As few as 25,000 of 80,000 proposed apartments in the Republic have passed through the planning system, even while there is a shortage of these properties, said Cairn Homes chief executive Michael Stanley.
Cairn said on Monday that it grew revenue by 46 per cent last year, while the company entered 2023 with its “largest ever forward sales pipeline” of more than 1,100 new homes.
Speaking after Cairn published a trading statement, Mr Stanley noted that there were 80,000 apartments proposed in the Republic.
“Around 23,000 of that 80,000 are under judicial review, while another 25,000 to 30,000 are through the planning system,” he said.
Mr Stanley warned that there was a marked shortage of apartments in the Republic. He pointed out that we are building eight times more offices than apartments, which means we are failing to provide places to live for thousands of workers.
“Roughly half a million workers earn between €50,000 and €80,000 a year, but less than 20 per cent of them own their own homes,” he noted. “We have to provide viable rental accommodation close to work.”
He maintained that new apartment developments close to areas of high employment or transport links were virtually non-existent.
The Republic has grown its workforce by 500,000 to 2.5 million over the last six years but, in terms of meeting those workers’ accommodation needs, has built only 100,000 low-density homes. Apartments account for just 5 per cent of the Republic’s homes, against 25 per cent in the rest of the Europe, he explained.
Tackling the housing crisis demanded parallel solutions, Mr Stanley argued. So far, policy bias has favoured low-density suburban housing. Addressing this means facing several key challenges, he said, including the fact that getting apartment blocks through planning is more difficult than other homes.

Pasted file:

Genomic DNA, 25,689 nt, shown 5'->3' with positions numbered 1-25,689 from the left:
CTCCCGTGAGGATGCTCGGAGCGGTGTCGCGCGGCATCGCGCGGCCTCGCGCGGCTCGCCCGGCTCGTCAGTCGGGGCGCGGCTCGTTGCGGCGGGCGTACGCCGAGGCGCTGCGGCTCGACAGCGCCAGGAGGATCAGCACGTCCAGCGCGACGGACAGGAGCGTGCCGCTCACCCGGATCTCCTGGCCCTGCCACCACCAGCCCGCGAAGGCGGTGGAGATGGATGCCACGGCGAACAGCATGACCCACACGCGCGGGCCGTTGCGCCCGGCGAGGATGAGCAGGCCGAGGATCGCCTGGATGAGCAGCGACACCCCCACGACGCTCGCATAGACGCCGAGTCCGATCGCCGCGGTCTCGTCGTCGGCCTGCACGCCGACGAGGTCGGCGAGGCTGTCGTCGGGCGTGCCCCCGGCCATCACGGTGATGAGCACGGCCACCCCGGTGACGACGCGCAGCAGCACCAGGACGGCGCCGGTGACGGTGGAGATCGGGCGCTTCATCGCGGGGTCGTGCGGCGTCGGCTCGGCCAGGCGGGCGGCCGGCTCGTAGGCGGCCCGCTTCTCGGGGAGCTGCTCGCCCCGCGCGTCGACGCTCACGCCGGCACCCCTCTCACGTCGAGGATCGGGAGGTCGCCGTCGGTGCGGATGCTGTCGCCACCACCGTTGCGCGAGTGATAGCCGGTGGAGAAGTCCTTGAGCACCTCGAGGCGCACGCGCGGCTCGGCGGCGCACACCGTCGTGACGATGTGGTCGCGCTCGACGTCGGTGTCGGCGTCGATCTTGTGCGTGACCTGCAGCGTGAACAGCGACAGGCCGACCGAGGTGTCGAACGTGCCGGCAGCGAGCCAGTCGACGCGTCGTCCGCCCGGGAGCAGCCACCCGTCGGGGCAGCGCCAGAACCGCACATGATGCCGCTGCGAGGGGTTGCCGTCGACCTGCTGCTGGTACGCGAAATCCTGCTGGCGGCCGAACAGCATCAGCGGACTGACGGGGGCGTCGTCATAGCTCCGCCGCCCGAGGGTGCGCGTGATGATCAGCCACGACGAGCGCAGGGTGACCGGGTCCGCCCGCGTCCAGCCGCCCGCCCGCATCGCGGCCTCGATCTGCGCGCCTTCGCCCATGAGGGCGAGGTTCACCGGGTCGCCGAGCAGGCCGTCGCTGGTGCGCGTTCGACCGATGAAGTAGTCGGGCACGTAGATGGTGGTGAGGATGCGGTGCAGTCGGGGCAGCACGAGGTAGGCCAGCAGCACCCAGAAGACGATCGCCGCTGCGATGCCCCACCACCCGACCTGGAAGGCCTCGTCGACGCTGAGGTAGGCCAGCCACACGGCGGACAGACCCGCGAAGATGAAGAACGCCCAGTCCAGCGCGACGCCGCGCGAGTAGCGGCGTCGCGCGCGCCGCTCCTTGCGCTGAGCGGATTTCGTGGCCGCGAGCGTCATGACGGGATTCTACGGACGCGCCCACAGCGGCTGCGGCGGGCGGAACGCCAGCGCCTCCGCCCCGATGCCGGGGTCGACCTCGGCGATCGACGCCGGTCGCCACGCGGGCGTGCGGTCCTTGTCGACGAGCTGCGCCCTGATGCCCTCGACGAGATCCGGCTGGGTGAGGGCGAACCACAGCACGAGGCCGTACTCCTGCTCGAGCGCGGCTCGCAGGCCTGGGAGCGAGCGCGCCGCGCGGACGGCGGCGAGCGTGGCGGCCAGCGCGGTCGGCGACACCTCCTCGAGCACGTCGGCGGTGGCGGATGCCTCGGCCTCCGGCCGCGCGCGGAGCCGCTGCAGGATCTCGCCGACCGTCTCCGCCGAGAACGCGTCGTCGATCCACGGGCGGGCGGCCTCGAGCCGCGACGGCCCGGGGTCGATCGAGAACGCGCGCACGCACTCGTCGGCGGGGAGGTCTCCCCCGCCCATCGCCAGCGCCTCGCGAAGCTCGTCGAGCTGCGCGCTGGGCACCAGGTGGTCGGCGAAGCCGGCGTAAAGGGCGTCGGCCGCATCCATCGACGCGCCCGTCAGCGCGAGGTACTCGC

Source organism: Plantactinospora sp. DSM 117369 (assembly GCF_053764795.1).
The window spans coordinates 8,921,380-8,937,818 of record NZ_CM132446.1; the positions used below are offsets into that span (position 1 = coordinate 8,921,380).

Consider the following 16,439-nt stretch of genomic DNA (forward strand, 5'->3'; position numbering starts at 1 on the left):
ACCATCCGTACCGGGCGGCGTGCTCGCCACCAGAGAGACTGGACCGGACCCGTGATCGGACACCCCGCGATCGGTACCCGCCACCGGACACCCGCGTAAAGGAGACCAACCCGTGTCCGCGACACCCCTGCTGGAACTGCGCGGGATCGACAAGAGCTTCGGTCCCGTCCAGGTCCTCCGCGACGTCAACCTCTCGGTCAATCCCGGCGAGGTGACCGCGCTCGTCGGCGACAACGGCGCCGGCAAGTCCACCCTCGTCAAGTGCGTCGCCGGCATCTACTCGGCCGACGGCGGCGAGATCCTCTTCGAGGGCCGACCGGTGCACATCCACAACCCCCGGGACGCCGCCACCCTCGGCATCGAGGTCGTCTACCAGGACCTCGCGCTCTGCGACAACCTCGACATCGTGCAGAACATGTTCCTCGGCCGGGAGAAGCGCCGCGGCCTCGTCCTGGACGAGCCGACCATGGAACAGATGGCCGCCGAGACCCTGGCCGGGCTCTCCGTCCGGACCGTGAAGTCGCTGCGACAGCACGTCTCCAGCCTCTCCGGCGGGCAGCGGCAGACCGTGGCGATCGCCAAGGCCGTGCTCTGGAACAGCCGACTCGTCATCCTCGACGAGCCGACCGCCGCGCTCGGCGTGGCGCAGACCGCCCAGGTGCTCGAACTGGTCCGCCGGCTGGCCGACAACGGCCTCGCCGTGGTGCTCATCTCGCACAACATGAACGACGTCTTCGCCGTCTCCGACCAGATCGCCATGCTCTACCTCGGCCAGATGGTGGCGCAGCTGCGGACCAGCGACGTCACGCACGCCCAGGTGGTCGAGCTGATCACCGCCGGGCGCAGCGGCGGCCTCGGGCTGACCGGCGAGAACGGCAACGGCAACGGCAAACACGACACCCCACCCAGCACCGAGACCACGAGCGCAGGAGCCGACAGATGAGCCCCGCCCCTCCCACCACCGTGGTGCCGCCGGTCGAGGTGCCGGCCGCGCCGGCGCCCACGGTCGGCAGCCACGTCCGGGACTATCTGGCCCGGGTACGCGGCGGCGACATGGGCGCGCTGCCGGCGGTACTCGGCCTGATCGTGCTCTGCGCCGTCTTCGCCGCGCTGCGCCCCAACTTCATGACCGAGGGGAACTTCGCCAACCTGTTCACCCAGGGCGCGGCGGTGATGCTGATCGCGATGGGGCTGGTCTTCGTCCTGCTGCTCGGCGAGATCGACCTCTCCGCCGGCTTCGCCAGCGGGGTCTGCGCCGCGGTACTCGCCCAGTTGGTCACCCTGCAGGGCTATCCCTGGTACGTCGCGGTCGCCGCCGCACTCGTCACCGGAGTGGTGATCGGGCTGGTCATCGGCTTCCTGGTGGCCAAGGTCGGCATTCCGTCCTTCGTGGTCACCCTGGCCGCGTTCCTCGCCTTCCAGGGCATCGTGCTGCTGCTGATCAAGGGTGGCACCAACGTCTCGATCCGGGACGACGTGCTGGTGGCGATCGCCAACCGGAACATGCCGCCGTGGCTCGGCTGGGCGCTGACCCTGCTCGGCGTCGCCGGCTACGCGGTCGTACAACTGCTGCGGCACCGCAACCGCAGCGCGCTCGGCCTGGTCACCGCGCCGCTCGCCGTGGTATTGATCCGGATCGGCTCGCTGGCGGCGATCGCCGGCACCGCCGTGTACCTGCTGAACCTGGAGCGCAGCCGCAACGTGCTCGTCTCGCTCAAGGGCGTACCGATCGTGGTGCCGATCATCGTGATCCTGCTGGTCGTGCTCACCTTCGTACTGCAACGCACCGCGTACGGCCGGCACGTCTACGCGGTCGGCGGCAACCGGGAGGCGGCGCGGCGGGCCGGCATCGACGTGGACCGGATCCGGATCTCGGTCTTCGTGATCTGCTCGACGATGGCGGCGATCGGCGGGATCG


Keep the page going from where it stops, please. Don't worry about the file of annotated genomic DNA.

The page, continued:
Also, high “appropriate” standards meant there was a gap between what people could afford to pay in rent and the actual cost of building each apartment.
Mr Stanley pledged to raise these issues at an industry group meeting with Government on Tuesday which he is due to attend.
Dublin and London-listed Cairn said that, in 2022, it closed 1,526 new home sales, up from 1,120 in 2021. It generated core house-building revenue of €610 million, which was up from €419 million.
The group said it was “comfortable” with existing full-year profitability guidance of 21.5 per cent gross margin, €100 million operating profit, and a 16.5 per cent operating margin.
The builder said it will deliver minimum returns to shareholders of €115 million from both ordinary dividends and share buy-backs.
The company said it provided almost 500 new social and affordable homes in 2022, and that it would increase this number to more than 800 this year.
Building cost inflation was described as “significant” in the year, with the cost of building homes increasing by about €20,000 per new home last year and by €35,000 per new home over the past two years.
The company began work on eight new sites over the year, including in Cork, Limerick and Kilkenny. It was active on more than 20 sites nationwide during 2022.
Cairn said it increased its remuneration benefits across a range of “wellbeing measures” for its staff, including providing increased family health benefits.
Looking ahead, Cairn said it will be active on 20 developments nationwide during 2023. It enters 2023 with its “largest-ever forward sales pipeline” of more than 1,100 new homes.
Inflation and interest rates “remain a concern”, the company said, but added that population growth, family formation numbers, strong employment, a healthier banking environment and State initiatives to support home buyers “are all positive tailwinds”.